However, the trust expressly excluded any child adopted by any of the settlor's brothers after the date of execution of the trust agreement.

Maria was Foster's niece, a natural daughter of one of Foster's brothers. She resided in Bethlehem Township, Hunterdon County. Maria's only marriage was annulled in 1953, and she had no natural children. In 1991, when she was sixty-years old, Maria adopted four adults: plaintiffs, Bruce Lea Lauriault, Sally Vaughan Lauriault and Elizabeth Chandler Lauriault Pearson, and Virginia Lewis Lauriault, who predeceased Maria. They were the orphaned children of Maria's first cousin; their grandmother was Maria's mother's sister.

Prior to the adoption, on September 18, 1990, Maria's attorney informed the corporate trustee, Mercantile, that Maria was contemplating the adult adoptions and sought the advice of its legal department as to whether the adoptions would entitle the adult adoptees to be beneficiaries under the trust. Specifically, Maria's attorney wrote:

I represent Maria B. Fenton who has contacted me concerning the possibility of adopting four adult persons so they might succeed to the income paid under the trust upon the death of Miss Fenton.

My reading of Article II of the Foster T. Fenton Revocable Trust Agreement leads me to conclude that persons adopted by Miss Fenton can succeed as income beneficiaries upon her death.

In his letter dated October 11, 1990, Frank W. Waxman, Mercantile's vice president, agreed that upon her death, Maria's trust income would be paid per stirpes to the adoptees who survived her.

At the adult adoption hearing on July 26, 1991, Maria testified that she had known the four adults "since they were born." Bruce testified that he lived in Georgia and had known Maria since 1974, but that his "major contact" with her "in the last 15, 16 years" took place three years previously at his grandmother's ninetieth birthday party. Sally, who also lived in Georgia, first met Maria in 1988 and since then had maintained contact with her mostly by telephone. Elizabeth and Virginia testified that they had recently met Maria. For about a year prior to the adoption hearing, Elizabeth and Maria exchanged telephone calls, letters, and pictures. Virginia and Maria exchanged telephone calls "for about a year or two."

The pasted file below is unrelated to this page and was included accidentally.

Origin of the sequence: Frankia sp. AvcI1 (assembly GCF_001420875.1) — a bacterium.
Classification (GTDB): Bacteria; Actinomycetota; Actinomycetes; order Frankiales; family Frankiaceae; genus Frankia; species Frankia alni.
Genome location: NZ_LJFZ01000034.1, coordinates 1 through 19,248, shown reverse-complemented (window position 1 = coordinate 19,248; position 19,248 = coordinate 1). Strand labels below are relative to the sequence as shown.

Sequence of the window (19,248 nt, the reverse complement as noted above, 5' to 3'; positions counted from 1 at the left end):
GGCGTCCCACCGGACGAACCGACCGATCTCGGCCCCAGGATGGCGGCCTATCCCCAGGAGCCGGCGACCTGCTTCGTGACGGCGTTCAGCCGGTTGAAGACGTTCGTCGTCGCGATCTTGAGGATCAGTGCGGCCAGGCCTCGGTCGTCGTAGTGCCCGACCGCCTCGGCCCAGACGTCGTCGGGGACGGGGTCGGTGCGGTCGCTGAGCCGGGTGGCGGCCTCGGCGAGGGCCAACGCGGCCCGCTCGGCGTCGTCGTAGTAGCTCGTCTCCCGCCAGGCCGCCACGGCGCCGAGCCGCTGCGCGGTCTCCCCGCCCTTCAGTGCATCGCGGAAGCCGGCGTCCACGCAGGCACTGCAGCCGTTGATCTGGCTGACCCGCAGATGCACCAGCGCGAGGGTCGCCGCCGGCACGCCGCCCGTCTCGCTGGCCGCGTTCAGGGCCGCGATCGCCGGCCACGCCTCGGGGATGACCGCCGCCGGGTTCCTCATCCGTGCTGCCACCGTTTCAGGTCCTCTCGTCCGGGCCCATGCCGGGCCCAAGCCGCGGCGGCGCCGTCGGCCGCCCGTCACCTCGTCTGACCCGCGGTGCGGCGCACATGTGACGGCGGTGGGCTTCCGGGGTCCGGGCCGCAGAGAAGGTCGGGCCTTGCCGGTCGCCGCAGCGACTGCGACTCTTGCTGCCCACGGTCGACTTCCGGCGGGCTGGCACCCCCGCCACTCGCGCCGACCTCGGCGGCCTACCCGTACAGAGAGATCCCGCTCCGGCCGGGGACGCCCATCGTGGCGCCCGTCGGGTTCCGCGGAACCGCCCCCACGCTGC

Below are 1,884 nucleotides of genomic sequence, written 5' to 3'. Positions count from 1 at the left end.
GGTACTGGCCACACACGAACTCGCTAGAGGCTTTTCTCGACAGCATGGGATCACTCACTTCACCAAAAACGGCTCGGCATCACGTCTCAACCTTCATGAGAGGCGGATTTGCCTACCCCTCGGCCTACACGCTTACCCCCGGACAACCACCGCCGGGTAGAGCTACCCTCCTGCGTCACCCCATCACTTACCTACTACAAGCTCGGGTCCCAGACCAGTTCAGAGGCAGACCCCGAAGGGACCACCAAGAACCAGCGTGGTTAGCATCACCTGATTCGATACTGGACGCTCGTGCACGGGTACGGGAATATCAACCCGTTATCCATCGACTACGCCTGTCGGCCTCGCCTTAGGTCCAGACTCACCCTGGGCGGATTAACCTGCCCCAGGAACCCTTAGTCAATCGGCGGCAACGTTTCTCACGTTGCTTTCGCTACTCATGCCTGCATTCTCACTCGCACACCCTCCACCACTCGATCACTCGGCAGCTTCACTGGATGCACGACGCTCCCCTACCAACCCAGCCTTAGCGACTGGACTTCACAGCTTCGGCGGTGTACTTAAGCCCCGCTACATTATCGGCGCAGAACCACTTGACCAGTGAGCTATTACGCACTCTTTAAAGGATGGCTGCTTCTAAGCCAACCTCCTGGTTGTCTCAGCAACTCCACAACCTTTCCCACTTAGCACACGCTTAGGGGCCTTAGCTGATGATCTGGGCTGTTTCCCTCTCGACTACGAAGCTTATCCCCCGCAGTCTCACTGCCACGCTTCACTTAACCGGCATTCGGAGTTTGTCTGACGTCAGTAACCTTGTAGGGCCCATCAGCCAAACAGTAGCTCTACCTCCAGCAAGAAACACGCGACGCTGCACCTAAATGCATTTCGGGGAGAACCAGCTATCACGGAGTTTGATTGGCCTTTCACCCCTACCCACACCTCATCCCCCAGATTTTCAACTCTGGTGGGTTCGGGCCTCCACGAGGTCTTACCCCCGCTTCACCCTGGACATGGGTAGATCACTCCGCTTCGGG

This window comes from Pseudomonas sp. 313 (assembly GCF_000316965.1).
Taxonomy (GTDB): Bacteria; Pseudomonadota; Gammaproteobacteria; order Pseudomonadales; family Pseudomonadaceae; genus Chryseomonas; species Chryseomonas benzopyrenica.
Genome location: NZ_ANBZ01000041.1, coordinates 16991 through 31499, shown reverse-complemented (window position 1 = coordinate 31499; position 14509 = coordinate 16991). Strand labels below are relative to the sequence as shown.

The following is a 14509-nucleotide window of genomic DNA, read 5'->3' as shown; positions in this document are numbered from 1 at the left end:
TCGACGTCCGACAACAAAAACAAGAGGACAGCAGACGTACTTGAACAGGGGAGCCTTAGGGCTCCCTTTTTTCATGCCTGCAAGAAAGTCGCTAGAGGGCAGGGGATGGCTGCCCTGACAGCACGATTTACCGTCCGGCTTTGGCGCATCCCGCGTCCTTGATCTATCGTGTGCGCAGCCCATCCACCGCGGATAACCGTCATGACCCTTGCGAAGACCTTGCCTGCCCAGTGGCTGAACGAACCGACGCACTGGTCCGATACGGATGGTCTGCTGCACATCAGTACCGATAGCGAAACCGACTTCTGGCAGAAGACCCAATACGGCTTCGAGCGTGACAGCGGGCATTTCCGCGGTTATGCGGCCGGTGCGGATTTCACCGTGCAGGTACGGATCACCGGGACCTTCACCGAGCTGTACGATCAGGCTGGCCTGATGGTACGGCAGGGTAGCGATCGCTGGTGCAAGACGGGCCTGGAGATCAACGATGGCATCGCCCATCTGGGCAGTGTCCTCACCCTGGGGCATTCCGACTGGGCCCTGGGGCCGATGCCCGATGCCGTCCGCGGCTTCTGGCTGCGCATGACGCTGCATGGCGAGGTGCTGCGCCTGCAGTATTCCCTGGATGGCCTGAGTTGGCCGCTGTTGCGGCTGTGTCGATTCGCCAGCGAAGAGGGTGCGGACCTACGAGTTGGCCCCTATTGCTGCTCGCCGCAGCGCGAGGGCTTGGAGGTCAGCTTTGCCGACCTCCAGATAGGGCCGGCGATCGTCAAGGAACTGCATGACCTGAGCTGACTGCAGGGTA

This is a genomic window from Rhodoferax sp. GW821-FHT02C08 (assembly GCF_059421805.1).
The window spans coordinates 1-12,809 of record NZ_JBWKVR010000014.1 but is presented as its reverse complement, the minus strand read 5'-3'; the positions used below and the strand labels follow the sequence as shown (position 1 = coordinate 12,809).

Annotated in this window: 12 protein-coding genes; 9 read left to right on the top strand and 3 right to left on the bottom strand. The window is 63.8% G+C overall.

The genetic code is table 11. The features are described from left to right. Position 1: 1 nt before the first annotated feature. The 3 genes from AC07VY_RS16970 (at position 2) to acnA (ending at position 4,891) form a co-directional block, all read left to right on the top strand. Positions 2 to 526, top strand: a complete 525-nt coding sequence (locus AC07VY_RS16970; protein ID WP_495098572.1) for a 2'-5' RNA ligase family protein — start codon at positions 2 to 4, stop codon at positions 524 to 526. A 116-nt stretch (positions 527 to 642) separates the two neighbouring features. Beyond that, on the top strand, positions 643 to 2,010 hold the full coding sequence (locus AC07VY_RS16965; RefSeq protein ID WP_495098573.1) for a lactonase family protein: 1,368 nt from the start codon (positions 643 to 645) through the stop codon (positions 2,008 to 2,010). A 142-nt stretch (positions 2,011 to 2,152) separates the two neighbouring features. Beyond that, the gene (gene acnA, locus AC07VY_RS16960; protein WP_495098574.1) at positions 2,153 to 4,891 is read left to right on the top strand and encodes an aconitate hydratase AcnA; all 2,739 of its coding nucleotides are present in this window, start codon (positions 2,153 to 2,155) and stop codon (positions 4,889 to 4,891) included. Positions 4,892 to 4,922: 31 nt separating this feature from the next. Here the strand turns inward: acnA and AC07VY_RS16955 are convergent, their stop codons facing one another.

At the hearing, Maria told the court that she was seeking the adoption because she wanted to have a "nice, close family" and had no children of her own. Maria also told the court that she received about $30,000 a year as a beneficiary under a Maryland trust agreement and that her adopted adult children would receive something under the trust after she died. Based upon the testimony and pleadings, the court was satisfied that the statutory requirements were met and entered a judgment of adoption on July 16, 1991.

On March 3, 1992, Maria's attorney delivered to Mercantile copies of the final judgment and amended birth certificates. In his transmittal letter, the attorney wrote: "Now that Maria B. Fenton has adopted these four persons, it is my understanding they will be considered her children with respect to the trust agreement of the late Foster T. Fenton." On May 20, 1992, W.C. Smith at Mercantile sent a response confirming that under then-existing law, the adoptees would take under the trust. Specifically, on behalf of the corporate trustee, Smith wrote:

While I agree with the reasoning and conclusion based on the facts and the law that existed as of the date of his [Waxman's] letter to you, we have no way of knowing how the term "issue" will be defined when this trust terminates. If, at that time, there is any doubt whatever, we will ask counsel for the trust ...